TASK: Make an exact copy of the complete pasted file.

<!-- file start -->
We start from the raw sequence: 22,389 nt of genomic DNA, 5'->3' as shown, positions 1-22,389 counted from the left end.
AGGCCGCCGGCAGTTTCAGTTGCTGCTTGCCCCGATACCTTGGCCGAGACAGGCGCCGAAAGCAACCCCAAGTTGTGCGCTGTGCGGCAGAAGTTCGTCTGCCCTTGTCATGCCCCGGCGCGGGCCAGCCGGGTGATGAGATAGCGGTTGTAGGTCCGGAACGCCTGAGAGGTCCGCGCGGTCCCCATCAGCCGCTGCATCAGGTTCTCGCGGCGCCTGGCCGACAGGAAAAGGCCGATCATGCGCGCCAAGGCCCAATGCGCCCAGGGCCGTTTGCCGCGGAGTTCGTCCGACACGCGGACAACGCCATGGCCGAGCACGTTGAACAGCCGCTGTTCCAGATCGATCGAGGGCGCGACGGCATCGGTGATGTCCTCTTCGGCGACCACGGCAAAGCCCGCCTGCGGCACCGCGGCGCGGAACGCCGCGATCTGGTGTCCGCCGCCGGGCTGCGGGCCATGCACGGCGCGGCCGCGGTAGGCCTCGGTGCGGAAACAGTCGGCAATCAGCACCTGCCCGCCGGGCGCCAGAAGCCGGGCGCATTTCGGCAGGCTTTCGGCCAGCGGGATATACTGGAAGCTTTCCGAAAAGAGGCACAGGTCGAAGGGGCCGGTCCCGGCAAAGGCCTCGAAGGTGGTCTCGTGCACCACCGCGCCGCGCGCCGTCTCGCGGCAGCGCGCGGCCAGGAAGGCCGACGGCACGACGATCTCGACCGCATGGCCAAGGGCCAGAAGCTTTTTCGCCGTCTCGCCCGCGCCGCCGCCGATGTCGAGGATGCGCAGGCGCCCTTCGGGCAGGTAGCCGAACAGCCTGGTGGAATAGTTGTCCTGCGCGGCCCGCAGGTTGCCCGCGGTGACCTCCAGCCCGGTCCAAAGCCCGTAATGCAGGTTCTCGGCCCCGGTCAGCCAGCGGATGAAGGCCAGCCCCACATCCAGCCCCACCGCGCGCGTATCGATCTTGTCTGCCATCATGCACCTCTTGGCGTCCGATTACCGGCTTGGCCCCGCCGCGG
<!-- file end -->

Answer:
We start from the raw sequence: 22,389 nt of genomic DNA, 5'->3' as shown, positions 1-22,389 counted from the left end.
AGGCCGCCGGCAGTTTCAGTTGCTGCTTGCCCCGATACCTTGGCCGAGACAGGCGCCGAAAGCAACCCCAAGTTGTGCGCTGTGCGGCAGAAGTTCGTCTGCCCTTGTCATGCCCCGGCGCGGGCCAGCCGGGTGATGAGATAGCGGTTGTAGGTCCGGAACGCCTGAGAGGTCCGCGCGGTCCCCATCAGCCGCTGCATCAGGTTCTCGCGGCGCCTGGCCGACAGGAAAAGGCCGATCATGCGCGCCAAGGCCCAATGCGCCCAGGGCCGTTTGCCGCGGAGTTCGTCCGACACGCGGACAACGCCATGGCCGAGCACGTTGAACAGCCGCTGTTCCAGATCGATCGAGGGCGCGACGGCATCGGTGATGTCCTCTTCGGCGACCACGGCAAAGCCCGCCTGCGGCACCGCGGCGCGGAACGCCGCGATCTGGTGTCCGCCGCCGGGCTGCGGGCCATGCACGGCGCGGCCGCGGTAGGCCTCGGTGCGGAAACAGTCGGCAATCAGCACCTGCCCGCCGGGCGCCAGAAGCCGGGCGCATTTCGGCAGGCTTTCGGCCAGCGGGATATACTGGAAGCTTTCCGAAAAGAGGCACAGGTCGAAGGGGCCGGTCCCGGCAAAGGCCTCGAAGGTGGTCTCGTGCACCACCGCGCCGCGCGCCGTCTCGCGGCAGCGCGCGGCCAGGAAGGCCGACGGCACGACGATCTCGACCGCATGGCCAAGGGCCAGAAGCTTTTTCGCCGTCTCGCCCGCGCCGCCGCCGATGTCGAGGATGCGCAGGCGCCCTTCGGGCAGGTAGCCGAACAGCCTGGTGGAATAGTTGTCCTGCGCGGCCCGCAGGTTGCCCGCGGTGACCTCCAGCCCGGTCCAAAGCCCGTAATGCAGGTTCTCGGCCCCGGTCAGCCAGCGGATGAAGGCCAGCCCCACATCCAGCCCCACCGCGCGCGTATCGATCTTGTCTGCCATCATGCACCTCTTGGCGTCCGATTACCGGCTTGGCCCCGCCGCGG